Seyfarth Synopsis: In early September of 2017, Judge Richard Posner announced his retirement from the U.S. Court of Appeals for the Seventh Circuit, a position he had held since his appointment by President Reagan in 1981. Judge Posner served as Chief Judge of the Seventh Circuit from 1993-2000. Scholars and commentators agree that Judge Posner wrote some of the most influential legal decisions of the past 50 years. In this video, Partner Jennifer Riley discusses the accomplished career of Justice Posner with esteemed class action litigator Jerry Maatman. In particular, they highlight the class action legacy in Judge Posner’s opinions.

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Summary

Prior to his retirement this Fall, Judge Posner was one of the most well-known U.S. Appellate Court justices in recent history. He is held in high regard in the fields of law and economics, and is famous for his writings on topics such as contract law, civil rights, antitrust laws, workplace rights, and federal jurisprudence. An author of over 40 books, Judge Posner was cited as often as any federal judge in the U.S.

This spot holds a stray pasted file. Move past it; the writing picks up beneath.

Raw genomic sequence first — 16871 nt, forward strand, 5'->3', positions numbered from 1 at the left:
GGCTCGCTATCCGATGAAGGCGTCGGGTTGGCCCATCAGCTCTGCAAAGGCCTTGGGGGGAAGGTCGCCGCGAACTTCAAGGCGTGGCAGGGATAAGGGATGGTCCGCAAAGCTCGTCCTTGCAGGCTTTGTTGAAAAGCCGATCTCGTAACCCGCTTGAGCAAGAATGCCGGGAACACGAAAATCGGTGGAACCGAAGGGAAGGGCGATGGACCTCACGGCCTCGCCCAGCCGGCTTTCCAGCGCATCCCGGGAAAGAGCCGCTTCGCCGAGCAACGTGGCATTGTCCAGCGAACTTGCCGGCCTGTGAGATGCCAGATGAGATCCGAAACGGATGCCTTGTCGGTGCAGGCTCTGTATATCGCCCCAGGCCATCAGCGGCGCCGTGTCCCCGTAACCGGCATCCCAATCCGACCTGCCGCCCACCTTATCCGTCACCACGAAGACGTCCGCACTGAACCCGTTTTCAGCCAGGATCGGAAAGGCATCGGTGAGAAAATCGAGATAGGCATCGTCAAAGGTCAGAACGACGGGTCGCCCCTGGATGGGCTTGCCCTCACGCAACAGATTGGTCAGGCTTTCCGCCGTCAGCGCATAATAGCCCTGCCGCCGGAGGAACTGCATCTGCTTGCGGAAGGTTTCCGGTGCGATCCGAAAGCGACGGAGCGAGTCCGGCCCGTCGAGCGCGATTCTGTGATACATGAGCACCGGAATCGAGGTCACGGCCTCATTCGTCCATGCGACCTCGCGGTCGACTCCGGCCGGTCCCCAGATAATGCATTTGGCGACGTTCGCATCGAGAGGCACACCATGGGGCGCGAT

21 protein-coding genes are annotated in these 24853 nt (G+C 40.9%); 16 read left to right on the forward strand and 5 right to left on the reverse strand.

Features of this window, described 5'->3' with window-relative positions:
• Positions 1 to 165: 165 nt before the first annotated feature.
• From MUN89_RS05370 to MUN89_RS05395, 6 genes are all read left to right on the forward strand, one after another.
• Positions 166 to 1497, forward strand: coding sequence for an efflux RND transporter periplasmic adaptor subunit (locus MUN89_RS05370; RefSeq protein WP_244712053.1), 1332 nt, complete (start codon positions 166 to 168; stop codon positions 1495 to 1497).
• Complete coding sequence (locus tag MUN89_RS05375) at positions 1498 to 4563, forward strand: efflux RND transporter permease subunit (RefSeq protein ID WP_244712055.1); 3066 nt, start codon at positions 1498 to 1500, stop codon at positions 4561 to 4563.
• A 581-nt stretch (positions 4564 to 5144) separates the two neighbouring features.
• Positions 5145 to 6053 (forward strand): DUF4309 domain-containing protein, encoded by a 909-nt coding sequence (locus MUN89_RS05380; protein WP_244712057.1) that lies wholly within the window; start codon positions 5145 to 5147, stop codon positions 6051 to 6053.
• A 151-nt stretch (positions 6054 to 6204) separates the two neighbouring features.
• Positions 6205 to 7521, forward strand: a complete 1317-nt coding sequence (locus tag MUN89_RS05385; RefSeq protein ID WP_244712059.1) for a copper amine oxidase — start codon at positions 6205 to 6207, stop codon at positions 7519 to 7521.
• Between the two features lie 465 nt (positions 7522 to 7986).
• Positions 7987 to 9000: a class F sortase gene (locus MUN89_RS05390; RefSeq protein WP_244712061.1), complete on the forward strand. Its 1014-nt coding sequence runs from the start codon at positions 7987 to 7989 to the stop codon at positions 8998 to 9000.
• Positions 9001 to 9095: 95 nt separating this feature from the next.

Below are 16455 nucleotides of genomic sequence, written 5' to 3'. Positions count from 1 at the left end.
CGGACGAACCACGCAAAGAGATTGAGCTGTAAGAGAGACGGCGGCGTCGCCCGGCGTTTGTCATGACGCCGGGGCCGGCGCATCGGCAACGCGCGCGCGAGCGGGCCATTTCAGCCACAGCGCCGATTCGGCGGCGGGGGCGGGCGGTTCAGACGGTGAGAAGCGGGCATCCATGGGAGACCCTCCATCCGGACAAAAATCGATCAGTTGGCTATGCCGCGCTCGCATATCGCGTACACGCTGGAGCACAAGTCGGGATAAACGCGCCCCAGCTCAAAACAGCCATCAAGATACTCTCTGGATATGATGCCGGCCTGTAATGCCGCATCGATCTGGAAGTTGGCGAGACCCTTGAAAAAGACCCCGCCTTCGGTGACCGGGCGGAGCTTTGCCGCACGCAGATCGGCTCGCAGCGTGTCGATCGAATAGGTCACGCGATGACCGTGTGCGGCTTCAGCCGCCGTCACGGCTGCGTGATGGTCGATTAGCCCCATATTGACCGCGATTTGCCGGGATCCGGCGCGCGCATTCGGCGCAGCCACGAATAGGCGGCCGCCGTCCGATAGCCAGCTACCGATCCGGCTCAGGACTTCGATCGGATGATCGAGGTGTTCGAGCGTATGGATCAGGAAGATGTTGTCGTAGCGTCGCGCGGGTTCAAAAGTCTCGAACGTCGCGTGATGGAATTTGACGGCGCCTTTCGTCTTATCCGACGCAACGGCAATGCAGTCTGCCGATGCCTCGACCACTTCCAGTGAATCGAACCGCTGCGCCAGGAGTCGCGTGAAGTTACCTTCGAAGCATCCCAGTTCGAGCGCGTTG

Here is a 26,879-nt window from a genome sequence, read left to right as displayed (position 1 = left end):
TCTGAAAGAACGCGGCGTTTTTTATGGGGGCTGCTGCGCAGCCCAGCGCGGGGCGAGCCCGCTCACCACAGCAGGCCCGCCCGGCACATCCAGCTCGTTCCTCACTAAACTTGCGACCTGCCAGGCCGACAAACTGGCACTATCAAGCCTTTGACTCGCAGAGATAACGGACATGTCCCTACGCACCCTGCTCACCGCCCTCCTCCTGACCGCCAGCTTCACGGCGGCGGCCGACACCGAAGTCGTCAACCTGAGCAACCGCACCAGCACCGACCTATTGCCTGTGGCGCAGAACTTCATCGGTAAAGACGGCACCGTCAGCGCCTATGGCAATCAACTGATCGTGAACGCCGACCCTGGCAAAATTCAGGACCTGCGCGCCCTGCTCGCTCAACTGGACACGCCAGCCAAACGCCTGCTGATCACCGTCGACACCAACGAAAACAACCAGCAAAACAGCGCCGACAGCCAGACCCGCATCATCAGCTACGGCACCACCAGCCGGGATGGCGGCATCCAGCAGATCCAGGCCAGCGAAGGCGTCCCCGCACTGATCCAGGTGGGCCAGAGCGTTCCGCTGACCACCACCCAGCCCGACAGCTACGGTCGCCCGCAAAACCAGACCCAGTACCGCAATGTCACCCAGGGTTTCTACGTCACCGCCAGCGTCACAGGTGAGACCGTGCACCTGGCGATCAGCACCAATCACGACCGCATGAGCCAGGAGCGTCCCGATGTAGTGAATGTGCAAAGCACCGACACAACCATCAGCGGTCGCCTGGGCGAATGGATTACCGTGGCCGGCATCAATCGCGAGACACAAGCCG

In terms of class actions, Judge Posner wrote a number of famous opinions regarding the interpretation of Rule 23. These decisions include cases such as Thorogood v. Sears, Roebuck & Co., In Re Walgreen Co. Stockholder Litigation, and Eubank, et al. v. Pella Corp. Though the Seventh Circuit often has been regarded as a fairly conservative jurisdiction, its track record has been somewhat “certification friendly” in terms of Rule 23 issues while Judge Posner was active. His focus on protecting the participants in a class action and his exacting scrutiny over settlements are cemented in his legacy on the bench. As Jerry emphasizes in the video, whether or not legal professionals agree with Judge Posner’s class action interpretations, they must certainly take account of his positions on Rule 23 issues.